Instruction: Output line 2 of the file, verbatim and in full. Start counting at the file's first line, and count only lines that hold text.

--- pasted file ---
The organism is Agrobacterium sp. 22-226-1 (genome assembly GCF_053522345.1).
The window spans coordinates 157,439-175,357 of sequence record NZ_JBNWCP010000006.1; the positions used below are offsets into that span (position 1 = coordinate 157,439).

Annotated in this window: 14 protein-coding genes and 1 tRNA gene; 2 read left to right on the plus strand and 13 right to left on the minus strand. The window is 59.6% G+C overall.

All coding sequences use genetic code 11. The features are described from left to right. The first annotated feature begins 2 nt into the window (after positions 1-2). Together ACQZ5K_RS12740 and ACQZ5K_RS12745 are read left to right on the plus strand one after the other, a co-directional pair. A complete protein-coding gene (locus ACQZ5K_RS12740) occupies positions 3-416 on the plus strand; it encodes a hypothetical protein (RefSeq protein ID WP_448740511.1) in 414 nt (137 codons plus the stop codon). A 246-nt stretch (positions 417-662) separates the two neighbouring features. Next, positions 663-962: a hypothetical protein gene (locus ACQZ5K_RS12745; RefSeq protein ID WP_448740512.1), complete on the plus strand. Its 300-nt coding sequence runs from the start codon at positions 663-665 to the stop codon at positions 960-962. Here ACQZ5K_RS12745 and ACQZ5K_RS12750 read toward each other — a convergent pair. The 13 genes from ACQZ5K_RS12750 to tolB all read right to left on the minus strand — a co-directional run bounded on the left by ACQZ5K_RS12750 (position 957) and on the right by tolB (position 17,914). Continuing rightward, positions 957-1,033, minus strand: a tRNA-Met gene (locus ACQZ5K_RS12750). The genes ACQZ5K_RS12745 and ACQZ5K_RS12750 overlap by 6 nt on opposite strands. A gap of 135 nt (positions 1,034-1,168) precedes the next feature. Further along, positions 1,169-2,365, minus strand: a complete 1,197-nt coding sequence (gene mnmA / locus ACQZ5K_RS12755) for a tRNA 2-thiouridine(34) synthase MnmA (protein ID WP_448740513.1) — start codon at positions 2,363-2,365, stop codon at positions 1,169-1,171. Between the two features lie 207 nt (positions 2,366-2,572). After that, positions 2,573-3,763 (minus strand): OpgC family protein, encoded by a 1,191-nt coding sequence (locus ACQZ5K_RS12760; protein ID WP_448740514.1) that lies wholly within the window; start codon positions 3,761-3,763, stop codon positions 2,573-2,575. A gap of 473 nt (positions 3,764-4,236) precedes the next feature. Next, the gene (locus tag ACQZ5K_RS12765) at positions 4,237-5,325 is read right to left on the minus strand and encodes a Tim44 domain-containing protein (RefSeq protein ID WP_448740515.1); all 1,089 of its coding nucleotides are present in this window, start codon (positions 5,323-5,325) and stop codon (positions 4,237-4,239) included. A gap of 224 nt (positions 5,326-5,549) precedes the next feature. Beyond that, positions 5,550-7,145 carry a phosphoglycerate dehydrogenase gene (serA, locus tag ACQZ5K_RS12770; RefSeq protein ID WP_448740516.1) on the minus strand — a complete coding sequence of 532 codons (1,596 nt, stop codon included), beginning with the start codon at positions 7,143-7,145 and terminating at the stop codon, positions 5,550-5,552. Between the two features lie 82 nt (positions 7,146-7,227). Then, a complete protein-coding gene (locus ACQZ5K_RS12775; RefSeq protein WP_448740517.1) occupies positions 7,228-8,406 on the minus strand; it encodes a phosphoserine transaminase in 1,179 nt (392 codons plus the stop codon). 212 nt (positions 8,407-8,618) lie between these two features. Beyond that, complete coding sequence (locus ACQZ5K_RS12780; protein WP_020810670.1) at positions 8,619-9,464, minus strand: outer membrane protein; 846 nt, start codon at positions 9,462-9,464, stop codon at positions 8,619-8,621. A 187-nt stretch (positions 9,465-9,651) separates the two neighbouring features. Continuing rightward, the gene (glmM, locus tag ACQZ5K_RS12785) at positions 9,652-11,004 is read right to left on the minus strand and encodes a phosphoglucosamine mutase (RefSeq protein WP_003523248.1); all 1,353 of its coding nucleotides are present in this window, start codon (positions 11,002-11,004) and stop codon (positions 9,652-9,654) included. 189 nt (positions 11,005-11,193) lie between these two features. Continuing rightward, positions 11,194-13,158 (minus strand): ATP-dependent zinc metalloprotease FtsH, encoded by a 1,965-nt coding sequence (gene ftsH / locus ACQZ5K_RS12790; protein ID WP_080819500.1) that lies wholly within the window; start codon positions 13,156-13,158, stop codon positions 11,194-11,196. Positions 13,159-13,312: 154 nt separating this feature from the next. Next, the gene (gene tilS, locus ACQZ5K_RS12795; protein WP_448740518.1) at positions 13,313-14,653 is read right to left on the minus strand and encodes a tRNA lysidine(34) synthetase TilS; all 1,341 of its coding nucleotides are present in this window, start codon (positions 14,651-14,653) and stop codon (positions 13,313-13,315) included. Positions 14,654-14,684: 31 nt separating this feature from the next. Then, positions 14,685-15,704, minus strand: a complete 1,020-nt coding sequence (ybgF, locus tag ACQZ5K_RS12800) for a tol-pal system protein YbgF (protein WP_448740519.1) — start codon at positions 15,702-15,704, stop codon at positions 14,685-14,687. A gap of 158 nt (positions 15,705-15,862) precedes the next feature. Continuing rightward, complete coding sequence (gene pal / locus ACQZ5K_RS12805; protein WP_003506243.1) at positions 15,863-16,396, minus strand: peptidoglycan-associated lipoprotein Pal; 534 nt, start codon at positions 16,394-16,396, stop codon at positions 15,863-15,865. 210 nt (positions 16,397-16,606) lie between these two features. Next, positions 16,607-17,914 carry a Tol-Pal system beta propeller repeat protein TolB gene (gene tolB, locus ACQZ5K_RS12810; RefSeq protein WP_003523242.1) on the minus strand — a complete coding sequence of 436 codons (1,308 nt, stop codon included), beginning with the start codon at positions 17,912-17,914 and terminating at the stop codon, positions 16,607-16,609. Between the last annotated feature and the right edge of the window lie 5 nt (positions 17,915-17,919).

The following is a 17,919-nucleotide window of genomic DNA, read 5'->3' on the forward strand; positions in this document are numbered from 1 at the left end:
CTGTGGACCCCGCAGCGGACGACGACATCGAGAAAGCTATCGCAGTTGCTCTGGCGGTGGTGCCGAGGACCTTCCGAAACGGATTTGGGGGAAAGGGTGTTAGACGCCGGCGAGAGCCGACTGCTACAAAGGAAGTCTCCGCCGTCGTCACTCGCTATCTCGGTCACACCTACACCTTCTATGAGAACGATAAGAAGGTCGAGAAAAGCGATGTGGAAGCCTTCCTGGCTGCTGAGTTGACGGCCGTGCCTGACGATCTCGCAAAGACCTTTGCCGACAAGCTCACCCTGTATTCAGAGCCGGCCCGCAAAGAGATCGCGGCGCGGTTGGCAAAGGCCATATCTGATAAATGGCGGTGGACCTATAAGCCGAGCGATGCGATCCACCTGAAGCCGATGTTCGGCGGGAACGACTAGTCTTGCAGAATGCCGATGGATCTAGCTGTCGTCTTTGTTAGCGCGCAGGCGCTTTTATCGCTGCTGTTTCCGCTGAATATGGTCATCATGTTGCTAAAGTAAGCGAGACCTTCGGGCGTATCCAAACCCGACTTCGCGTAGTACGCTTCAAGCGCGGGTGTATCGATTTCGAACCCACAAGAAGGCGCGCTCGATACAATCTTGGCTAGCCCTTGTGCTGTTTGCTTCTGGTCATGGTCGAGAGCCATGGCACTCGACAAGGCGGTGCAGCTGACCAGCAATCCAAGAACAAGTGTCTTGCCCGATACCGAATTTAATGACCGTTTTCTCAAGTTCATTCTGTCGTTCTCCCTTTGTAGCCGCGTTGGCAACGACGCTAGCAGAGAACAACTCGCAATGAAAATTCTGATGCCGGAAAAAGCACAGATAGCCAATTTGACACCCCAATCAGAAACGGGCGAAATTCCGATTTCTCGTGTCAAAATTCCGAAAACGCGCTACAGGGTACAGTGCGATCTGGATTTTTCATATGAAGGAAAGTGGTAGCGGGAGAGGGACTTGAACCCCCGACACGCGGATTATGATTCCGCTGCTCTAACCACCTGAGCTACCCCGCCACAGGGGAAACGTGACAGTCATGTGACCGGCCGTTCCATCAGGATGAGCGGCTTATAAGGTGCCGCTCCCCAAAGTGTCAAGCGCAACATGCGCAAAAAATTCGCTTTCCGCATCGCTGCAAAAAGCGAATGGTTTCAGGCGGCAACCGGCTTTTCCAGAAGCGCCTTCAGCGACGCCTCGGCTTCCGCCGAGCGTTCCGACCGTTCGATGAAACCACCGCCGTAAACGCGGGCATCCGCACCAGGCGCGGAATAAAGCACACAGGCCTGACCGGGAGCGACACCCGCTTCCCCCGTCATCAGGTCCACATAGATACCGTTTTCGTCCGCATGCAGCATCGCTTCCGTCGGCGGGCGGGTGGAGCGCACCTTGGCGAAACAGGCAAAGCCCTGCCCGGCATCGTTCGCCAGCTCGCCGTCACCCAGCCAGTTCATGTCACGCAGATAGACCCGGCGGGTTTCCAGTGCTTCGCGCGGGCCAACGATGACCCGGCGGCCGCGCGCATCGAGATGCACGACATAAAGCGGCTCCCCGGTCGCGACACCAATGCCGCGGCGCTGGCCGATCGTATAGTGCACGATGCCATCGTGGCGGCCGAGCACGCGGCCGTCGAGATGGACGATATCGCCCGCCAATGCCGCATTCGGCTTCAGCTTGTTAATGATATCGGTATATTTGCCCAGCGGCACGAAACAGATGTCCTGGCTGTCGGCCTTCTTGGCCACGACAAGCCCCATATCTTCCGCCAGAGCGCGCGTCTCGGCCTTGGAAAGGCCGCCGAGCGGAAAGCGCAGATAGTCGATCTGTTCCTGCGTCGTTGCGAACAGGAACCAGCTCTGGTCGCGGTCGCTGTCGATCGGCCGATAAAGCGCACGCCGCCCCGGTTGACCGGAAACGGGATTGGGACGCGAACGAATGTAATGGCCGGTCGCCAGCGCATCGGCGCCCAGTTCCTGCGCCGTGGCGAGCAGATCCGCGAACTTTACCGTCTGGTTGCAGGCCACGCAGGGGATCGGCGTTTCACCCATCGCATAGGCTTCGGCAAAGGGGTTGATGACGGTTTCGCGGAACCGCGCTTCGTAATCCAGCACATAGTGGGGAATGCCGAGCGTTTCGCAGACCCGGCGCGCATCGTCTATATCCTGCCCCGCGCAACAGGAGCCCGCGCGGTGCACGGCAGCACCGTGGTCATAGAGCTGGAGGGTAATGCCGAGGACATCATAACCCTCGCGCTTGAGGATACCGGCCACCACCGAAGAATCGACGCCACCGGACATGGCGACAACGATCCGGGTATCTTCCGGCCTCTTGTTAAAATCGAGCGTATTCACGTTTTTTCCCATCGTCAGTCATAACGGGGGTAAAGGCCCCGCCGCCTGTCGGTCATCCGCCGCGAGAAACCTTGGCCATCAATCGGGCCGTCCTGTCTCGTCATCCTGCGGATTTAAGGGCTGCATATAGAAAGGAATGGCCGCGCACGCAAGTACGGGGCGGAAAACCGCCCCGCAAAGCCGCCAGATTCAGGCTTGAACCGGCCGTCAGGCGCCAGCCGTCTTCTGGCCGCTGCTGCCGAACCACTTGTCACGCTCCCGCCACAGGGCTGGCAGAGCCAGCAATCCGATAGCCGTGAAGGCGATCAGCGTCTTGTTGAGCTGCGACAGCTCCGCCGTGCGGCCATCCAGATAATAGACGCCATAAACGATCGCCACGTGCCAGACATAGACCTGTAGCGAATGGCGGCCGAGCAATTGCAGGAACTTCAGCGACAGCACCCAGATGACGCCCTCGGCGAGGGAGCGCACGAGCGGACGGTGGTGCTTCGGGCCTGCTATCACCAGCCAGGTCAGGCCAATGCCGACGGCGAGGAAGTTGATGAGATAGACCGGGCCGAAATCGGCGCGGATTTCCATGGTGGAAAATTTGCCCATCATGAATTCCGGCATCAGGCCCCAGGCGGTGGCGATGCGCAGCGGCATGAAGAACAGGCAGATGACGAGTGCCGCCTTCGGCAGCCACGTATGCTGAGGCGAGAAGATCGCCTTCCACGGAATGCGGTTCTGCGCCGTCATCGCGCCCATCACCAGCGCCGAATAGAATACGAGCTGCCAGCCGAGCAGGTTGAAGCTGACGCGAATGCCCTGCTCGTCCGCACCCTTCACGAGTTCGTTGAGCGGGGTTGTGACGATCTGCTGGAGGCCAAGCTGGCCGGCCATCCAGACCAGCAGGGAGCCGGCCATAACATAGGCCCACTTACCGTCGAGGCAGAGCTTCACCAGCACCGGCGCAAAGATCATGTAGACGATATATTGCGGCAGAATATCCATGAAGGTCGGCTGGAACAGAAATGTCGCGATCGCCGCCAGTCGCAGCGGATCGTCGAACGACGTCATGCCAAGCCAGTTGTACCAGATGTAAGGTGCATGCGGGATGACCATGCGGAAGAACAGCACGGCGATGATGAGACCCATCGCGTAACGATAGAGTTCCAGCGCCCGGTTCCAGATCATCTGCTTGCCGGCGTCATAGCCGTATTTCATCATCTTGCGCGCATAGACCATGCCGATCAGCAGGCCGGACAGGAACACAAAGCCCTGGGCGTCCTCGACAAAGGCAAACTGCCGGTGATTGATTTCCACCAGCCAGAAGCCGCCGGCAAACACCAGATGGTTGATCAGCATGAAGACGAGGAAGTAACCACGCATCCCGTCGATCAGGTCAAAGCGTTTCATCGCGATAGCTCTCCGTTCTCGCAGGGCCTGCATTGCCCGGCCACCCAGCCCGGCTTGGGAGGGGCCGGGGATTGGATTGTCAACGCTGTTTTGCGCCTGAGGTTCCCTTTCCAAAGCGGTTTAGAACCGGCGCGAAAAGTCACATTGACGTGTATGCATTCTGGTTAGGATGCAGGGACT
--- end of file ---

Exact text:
The window spans coordinates 157,439-175,357 of sequence record NZ_JBNWCP010000006.1; the positions used below are offsets into that span (position 1 = coordinate 157,439).